Dress-up play isn’t just fun for little kids, it’s an
important activity where they use their imaginations, build vocabulary
skills, gain confidence, and more. With dress-up play, a child can be
anyone she likes, from a superhero to a doctor, a baker to a fashion
model. Yes, even a princess or a frog.
Dramatic dress-up play is roleplaying and storytelling
that helps children develop ideas about how the world works. When he
straps on a tool belt, your son is trying to figure out what it’s like
to be a construction worker. Your daughter puts on your high heels and
skirt, and grabs some props like a purse, and acts out what it’s like to
be a mommy. And there are many other benefits too.
Gross motor skills will be developed when your child
uses large muscles running and jumping, casting a line like a fisherman,
running and dodging like a football player, or leaping like a dancer.
Dramatic play also allows children to practice fine motor coordination
by buttoning a jacket, tying on an apron, fashioning a cape from a piece
of material, and so on.
Dress-up play encourages interaction and communication
with others. It often becomes cooperative as your child
interacts and communicates about what he’s doing. Role playing
encourages teamwork and an interest in other children and what they’re
thinking and doing. Kids learn to negotiate in this way, to collaborate,
take turns, and create and play by the rules. There is also research
that has linked role play to empathy: Kids who engaged in it were more
skilled in judging how other people might feel than those who didn’t
role play as much.
Since role playing usually includes pretend conversations – solo or with
others – you will often hear your child using accents and other verbal
inflections that she imagines will help her become the person she is
dressed up as. This is a great opportunity to develop communication
skills. Second language learners especially benefit from this
One mom I spoke with said that her two taught themselves to get dressed
– shirts on the right way, shoes on the right feet, buttons and zippers
done up – because one day she was baking bread and couldn’t help them
with their dress-up costumes right away. In some role playing
situations, children pretend to do household chores, like vacuuming,
cooking dinner, and taking care of pets. They also try out jobs,
learning more about them along the way.
Stretching the Imagination
One of the big – and most obvious – aspects of dress-up play is that it
uses a child’s limitless imagination. By imagining himself to be someone
different, a child develops his creativity. Using different things in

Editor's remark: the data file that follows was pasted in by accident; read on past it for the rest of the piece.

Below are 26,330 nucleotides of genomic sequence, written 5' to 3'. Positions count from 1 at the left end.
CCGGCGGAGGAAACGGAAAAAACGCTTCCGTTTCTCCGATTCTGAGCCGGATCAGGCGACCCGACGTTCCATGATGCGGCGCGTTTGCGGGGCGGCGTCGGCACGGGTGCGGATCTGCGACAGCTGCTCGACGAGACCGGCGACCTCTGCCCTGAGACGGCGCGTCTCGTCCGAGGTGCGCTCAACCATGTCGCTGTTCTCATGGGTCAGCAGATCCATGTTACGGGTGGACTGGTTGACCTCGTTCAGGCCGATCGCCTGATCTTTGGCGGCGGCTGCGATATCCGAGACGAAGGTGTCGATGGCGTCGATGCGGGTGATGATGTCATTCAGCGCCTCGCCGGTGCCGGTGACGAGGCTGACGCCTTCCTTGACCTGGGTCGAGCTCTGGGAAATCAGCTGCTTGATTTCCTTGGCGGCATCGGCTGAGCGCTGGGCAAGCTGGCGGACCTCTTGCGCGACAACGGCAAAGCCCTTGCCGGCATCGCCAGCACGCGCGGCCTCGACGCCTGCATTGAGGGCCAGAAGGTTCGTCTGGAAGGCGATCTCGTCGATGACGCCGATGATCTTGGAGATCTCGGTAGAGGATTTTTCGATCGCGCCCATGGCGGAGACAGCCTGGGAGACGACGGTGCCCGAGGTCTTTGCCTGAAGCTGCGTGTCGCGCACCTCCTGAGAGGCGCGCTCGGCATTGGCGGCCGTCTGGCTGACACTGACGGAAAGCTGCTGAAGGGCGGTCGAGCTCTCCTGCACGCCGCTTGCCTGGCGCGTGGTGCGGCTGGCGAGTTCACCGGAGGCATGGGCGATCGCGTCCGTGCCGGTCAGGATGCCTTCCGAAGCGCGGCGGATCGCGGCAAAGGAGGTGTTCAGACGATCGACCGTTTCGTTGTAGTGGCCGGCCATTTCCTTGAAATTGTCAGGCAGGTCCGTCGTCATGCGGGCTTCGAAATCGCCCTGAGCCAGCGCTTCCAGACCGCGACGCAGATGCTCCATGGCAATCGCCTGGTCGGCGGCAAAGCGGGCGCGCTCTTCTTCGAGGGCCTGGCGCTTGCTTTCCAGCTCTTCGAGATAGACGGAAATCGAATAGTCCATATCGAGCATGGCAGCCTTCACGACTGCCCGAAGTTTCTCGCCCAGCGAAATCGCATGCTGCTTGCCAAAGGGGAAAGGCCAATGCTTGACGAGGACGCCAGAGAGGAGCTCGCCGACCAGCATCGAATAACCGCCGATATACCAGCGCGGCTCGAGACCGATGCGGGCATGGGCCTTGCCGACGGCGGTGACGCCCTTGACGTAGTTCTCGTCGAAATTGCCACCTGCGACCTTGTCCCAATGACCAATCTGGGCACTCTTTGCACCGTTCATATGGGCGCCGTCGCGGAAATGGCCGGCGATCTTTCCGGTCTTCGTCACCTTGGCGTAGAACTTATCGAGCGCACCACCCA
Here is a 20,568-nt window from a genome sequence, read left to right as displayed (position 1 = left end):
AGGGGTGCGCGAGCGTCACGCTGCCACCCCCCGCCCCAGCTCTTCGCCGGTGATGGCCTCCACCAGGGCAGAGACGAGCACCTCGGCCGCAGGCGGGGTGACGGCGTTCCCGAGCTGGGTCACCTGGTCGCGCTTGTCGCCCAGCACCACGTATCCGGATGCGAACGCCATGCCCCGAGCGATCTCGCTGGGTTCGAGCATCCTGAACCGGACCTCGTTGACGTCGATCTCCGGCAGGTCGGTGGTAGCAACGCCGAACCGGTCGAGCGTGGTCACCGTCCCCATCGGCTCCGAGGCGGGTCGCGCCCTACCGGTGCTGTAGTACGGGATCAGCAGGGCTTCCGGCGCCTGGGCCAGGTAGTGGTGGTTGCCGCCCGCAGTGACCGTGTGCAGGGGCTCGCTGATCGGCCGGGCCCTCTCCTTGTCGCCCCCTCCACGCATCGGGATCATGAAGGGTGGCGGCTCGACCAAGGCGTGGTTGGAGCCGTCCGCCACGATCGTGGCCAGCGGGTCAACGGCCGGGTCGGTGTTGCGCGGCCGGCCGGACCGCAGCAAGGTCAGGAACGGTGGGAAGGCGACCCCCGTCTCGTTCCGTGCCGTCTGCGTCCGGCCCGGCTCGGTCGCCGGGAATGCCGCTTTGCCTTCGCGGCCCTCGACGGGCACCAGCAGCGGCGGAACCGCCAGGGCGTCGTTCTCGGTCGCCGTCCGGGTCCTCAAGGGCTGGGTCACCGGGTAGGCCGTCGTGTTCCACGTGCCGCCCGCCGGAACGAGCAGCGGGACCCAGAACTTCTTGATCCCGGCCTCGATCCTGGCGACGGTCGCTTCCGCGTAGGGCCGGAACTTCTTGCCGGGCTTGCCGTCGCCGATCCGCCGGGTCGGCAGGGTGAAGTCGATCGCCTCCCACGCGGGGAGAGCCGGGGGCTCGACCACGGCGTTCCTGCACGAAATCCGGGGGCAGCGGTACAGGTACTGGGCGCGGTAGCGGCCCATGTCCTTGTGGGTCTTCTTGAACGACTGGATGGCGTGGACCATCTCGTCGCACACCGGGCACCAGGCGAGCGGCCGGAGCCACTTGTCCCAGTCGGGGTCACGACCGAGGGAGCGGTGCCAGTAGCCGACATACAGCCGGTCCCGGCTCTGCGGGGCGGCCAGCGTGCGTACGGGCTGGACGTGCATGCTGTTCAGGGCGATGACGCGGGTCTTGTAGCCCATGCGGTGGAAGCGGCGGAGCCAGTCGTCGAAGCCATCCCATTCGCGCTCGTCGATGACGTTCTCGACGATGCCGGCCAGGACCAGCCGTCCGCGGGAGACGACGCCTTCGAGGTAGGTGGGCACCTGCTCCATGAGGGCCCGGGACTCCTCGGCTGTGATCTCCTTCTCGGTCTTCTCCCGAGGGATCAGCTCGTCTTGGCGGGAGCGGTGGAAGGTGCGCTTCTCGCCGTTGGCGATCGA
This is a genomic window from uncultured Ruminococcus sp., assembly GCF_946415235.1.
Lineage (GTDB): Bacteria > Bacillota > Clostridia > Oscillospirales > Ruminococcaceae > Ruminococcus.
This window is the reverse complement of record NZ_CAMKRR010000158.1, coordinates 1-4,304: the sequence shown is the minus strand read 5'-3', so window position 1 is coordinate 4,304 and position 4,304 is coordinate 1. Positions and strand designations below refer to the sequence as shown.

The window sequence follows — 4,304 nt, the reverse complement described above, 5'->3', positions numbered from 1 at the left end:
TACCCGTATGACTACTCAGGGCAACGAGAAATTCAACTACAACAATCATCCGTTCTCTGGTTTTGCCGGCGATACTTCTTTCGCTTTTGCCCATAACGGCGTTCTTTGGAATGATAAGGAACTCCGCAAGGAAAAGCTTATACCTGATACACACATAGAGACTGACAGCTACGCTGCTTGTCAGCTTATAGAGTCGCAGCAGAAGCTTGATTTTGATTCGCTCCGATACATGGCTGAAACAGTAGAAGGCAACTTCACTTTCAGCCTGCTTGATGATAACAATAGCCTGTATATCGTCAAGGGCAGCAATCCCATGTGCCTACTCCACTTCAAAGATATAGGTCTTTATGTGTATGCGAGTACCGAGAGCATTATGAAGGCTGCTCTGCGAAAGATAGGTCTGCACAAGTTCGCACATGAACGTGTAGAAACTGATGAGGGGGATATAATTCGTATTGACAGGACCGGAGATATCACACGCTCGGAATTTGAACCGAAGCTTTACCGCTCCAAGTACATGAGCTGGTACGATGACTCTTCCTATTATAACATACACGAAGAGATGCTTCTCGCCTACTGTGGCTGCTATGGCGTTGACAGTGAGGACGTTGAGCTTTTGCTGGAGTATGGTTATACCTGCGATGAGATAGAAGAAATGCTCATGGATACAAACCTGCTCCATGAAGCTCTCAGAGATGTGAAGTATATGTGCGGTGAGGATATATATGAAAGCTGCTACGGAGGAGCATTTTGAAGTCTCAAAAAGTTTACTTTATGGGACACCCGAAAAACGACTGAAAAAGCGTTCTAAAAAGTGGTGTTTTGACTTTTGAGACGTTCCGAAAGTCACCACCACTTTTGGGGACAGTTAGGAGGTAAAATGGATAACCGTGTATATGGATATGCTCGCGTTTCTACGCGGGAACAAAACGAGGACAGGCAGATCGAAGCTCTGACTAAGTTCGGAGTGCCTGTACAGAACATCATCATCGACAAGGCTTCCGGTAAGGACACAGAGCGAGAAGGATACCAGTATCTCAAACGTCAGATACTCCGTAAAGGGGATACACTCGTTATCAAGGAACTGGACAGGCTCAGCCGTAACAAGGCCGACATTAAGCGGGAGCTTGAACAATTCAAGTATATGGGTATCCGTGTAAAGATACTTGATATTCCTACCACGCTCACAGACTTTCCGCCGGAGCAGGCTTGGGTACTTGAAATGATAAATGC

new ways – pretending a piece of cardboard is a sword, a colander is a
hard hat, and a long skirt tied at the bottom is a mermaid’s tail –
flexes those imagination muscles.
And imagining yourself as a superhero is a way to feel powerful in a
world where everyone seems to be controlling the agenda and telling you
what to do and how to do it.
By dressing up as someone else, children build confidence in themselves.
This is an important aspect of growing up to be a secure, emotionally
healthy adult. And by encouraging and facilitating role playing, we can
nurture that confidence and help them understand that they have the
ability to be anybody they want and accomplish anything they desire.
Working Through Experiences and Emotions
When they are in their own little make believe world,
children can feel safe enough to explore their emotions. They can use
dress-up play to make sense of the world by acting out and working
through an experience they have had. So when your daughter pretends her
PJs are a doctor’s or nurse’s scrubs and checks her doll’s heartbeat
using a pretend stethoscope, she might be reliving something a bit scary
that she has experienced in real life. Pay attention to these situations
because your child’s dress-up roleplaying can be a window into his mind
and give you clues to what is bothering him.
Encouraging Dress-Up Play
You can buy dress-up kits for children, including
Halloween costumes. But I think it’s much better for their imaginations
(not to mention your budget) if you collect items from your home or the
local thrift shop to outfit your family’s dress-up trunk. Here are some
ideas for items that can become something else:
Role playing is an important part of a child’s growth
and development, as well as in her role identification as she grows into
adulthood. So help her dream her dreams and let her imagination kick
into high gear.